“So raise a glass to teenage girls for their linguistic innovation. It expands our expressive vocabulary, giving us new words and modes of expression. Speakers may nostalgically look to a previous golden era of English, but the truth is that Shakespeare’s English is an abomination of Chaucer’s English, which is an abomination of Beowolf’s. Language is inherently unstable. It’s in a constant state of flux, made and remade—stretched, altered, broken down and rearranged—by its speakers every day. Rather than a sign of corruption and disorder, this is language in its full vitality—a living, evolving organism.”

– Gabriel Arana, “Creaky Voice: Yet Another Example of Young Women’s Linguistic Ingenuity” (via ablogwithaview)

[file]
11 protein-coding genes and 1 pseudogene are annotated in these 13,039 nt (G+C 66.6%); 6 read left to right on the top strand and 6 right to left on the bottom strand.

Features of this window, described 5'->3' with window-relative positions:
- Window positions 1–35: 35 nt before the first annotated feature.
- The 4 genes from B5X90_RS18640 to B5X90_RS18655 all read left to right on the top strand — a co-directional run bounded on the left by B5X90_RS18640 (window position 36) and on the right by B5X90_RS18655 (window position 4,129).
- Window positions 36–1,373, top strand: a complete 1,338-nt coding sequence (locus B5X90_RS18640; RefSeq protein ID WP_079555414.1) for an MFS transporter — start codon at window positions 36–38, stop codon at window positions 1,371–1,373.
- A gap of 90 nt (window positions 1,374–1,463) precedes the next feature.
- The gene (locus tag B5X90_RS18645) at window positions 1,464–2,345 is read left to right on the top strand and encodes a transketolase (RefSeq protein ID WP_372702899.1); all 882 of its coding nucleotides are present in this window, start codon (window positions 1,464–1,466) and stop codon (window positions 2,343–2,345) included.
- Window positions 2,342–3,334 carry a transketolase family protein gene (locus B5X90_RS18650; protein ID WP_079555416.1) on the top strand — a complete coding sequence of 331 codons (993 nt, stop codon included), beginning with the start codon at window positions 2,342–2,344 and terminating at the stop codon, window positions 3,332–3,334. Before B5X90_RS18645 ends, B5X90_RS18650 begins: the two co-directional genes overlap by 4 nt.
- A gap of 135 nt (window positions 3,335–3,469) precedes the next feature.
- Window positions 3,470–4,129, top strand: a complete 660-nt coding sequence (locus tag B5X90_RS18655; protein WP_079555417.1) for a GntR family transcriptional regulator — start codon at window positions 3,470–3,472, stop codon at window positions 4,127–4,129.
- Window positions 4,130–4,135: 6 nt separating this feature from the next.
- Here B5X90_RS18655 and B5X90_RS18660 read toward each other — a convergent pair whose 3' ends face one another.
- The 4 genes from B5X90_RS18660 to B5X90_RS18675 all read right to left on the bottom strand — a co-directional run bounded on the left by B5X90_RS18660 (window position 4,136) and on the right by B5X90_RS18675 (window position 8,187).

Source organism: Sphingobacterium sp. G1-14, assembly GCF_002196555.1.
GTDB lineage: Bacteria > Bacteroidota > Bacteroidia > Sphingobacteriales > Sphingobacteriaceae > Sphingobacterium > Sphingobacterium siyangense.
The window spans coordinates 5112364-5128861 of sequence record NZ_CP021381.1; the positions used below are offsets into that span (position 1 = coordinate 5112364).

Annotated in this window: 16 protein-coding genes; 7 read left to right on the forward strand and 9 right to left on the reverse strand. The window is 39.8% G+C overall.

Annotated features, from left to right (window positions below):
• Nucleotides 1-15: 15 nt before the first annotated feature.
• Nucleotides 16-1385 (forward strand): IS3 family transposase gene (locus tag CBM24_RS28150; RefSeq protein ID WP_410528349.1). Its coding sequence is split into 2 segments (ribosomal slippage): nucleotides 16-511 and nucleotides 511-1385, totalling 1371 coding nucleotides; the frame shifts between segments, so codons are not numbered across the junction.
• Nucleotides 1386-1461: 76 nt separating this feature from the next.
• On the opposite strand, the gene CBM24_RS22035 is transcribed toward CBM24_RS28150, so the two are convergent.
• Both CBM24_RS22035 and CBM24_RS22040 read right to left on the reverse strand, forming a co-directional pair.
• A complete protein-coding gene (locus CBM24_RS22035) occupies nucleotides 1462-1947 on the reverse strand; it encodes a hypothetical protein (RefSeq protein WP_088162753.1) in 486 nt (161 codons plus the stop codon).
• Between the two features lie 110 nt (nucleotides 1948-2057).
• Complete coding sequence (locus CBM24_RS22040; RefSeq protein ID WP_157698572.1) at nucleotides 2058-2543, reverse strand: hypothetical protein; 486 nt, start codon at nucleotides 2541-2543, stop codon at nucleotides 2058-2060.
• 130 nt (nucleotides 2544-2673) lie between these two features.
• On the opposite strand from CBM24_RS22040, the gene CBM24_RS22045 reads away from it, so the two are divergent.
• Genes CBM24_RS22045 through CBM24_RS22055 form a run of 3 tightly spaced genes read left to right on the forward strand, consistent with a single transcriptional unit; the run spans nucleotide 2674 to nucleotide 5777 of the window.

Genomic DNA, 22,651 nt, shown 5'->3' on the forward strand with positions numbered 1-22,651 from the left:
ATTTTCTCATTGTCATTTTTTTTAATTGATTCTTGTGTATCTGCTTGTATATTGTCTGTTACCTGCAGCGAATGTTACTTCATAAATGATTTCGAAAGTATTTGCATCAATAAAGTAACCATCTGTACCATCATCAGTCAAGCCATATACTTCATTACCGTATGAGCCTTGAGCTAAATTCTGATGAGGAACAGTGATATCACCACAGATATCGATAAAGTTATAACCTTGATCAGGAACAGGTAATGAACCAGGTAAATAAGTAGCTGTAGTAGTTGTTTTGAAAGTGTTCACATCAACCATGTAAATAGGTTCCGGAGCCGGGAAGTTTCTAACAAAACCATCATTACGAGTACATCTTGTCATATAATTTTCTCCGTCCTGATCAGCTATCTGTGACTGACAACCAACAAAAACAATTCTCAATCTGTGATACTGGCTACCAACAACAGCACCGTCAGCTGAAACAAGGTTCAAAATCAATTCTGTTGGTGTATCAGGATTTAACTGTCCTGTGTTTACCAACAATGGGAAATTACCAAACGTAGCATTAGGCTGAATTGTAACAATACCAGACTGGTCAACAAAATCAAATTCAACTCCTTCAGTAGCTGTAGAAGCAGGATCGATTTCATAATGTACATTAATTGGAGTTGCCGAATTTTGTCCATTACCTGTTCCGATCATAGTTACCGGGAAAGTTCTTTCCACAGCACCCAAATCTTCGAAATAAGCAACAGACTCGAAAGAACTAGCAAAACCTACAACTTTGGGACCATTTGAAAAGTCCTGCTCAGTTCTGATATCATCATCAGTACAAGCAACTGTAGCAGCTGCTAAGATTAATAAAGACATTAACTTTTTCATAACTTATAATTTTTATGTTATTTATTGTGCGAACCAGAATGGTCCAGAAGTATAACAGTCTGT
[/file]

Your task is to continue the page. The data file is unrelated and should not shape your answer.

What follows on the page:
“Assume only two things about people. 1) They will be respectfully friendly to you. 2) They want you to be respectfully friendly to them. Sometimes you will be wrong in this assumptions. Sometimes you will think you were wrong in your assumptions due to miscommunication. But most the time you will be right.”

– littlelacelight (via littlelacelight)

Proper Grammar Saves Lives »


"We’re planning a surprise party," says the email from your friend. "Be discrete.”

In your chair, you stare at your leg for a long moment. Be discrete, you tell yourself, and grasp the limb firmly in your other hand. Slowly, you begin to pull.

You hear the sound of your…

“We die to each other daily.
What we know of other people
Is only our memory of the moments
During which we knew them. And they have changed since then.
To pretend that they and we are the same
Is a useful and convenient social convention
Which must sometimes broken. We must also remember
That at every meeting we are meeting a stranger.”

– T.S. Eliot, The Cocktail Party (via bookmania)